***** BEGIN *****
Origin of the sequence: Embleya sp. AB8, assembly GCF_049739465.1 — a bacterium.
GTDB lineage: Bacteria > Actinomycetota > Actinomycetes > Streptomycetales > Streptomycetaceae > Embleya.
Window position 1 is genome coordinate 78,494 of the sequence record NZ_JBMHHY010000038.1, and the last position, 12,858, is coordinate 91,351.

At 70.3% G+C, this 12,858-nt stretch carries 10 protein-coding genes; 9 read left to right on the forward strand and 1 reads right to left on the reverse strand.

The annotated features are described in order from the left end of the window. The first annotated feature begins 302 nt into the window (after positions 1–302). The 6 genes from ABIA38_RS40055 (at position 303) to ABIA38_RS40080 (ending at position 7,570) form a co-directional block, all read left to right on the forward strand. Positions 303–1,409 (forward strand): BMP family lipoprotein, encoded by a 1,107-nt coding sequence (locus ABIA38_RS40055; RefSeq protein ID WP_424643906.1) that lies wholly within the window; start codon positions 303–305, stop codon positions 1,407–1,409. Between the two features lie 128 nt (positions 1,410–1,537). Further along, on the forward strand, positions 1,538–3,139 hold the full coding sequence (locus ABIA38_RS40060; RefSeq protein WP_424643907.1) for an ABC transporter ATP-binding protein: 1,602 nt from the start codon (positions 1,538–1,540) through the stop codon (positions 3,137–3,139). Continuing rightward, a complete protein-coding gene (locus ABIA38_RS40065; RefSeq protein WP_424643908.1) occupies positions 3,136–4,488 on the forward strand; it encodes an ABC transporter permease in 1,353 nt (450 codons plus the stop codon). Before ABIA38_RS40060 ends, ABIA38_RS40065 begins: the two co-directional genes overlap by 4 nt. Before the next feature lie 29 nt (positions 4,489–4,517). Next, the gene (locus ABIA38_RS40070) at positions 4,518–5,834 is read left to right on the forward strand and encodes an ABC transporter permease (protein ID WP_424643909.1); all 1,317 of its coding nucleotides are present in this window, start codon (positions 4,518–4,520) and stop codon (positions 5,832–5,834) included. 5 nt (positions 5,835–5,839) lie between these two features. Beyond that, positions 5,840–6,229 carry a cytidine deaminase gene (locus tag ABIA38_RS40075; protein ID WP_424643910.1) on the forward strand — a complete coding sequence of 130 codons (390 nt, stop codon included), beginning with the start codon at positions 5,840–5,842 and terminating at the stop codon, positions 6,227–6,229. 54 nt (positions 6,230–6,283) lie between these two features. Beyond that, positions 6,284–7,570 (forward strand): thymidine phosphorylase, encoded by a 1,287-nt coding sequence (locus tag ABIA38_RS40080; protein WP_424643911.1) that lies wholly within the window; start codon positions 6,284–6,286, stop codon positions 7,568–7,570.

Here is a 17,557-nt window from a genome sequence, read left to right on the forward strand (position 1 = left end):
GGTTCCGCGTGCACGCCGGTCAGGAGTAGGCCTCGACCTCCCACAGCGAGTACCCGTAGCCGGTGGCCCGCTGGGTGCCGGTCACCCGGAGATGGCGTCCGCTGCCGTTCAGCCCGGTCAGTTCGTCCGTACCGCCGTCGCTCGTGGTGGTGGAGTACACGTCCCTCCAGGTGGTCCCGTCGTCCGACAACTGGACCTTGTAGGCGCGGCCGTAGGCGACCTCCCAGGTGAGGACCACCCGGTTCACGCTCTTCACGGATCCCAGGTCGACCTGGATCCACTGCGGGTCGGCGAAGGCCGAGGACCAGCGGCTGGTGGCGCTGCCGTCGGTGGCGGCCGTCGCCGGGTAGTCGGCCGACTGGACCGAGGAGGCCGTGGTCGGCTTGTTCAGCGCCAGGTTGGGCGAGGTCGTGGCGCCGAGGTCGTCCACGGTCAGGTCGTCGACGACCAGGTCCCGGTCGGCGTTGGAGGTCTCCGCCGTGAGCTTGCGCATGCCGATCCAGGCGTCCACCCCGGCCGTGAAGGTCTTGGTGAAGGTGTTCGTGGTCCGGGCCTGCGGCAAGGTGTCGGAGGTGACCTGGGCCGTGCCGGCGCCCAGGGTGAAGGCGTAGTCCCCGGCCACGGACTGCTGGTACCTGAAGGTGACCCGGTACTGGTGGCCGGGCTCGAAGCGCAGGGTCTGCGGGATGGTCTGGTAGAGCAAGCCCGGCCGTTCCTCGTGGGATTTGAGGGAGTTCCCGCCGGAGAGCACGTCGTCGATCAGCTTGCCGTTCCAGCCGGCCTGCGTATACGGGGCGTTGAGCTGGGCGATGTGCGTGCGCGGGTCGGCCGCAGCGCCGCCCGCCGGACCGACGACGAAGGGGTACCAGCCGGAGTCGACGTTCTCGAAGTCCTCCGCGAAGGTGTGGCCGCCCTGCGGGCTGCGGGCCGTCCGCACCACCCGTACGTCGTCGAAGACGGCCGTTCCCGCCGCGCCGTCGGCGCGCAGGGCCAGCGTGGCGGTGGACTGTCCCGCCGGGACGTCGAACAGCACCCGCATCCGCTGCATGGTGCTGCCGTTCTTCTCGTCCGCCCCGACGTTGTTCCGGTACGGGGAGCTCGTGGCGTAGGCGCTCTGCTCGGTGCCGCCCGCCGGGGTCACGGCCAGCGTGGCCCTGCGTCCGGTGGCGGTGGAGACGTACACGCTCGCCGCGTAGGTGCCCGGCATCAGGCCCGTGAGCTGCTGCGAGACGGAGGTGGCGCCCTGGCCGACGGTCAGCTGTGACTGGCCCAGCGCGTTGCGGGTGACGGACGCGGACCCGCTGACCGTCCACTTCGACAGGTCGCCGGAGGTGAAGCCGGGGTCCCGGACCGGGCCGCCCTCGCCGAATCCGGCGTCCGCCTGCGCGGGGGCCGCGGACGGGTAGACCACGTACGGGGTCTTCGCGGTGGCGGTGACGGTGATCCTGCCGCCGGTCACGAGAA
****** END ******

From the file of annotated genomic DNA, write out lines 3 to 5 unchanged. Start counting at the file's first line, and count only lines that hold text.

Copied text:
Window position 1 is genome coordinate 78,494 of the sequence record NZ_JBMHHY010000038.1, and the last position, 12,858, is coordinate 91,351.

At 70.3% G+C, this 12,858-nt stretch carries 10 protein-coding genes; 9 read left to right on the forward strand and 1 reads right to left on the reverse strand.

The annotated features are described in order from the left end of the window. The first annotated feature begins 302 nt into the window (after positions 1–302). The 6 genes from ABIA38_RS40055 (at position 303) to ABIA38_RS40080 (ending at position 7,570) form a co-directional block, all read left to right on the forward strand. Positions 303–1,409 (forward strand): BMP family lipoprotein, encoded by a 1,107-nt coding sequence (locus ABIA38_RS40055; RefSeq protein ID WP_424643906.1) that lies wholly within the window; start codon positions 303–305, stop codon positions 1,407–1,409. Between the two features lie 128 nt (positions 1,410–1,537). Further along, on the forward strand, positions 1,538–3,139 hold the full coding sequence (locus ABIA38_RS40060; RefSeq protein WP_424643907.1) for an ABC transporter ATP-binding protein: 1,602 nt from the start codon (positions 1,538–1,540) through the stop codon (positions 3,137–3,139). Continuing rightward, a complete protein-coding gene (locus ABIA38_RS40065; RefSeq protein WP_424643908.1) occupies positions 3,136–4,488 on the forward strand; it encodes an ABC transporter permease in 1,353 nt (450 codons plus the stop codon). Before ABIA38_RS40060 ends, ABIA38_RS40065 begins: the two co-directional genes overlap by 4 nt. Before the next feature lie 29 nt (positions 4,489–4,517). Next, the gene (locus ABIA38_RS40070) at positions 4,518–5,834 is read left to right on the forward strand and encodes an ABC transporter permease (protein ID WP_424643909.1); all 1,317 of its coding nucleotides are present in this window, start codon (positions 4,518–4,520) and stop codon (positions 5,832–5,834) included. 5 nt (positions 5,835–5,839) lie between these two features. Beyond that, positions 5,840–6,229 carry a cytidine deaminase gene (locus tag ABIA38_RS40075; protein ID WP_424643910.1) on the forward strand — a complete coding sequence of 130 codons (390 nt, stop codon included), beginning with the start codon at positions 5,840–5,842 and terminating at the stop codon, positions 6,227–6,229. 54 nt (positions 6,230–6,283) lie between these two features. Beyond that, positions 6,284–7,570 (forward strand): thymidine phosphorylase, encoded by a 1,287-nt coding sequence (locus tag ABIA38_RS40080; protein WP_424643911.1) that lies wholly within the window; start codon positions 6,284–6,286, stop codon positions 7,568–7,570.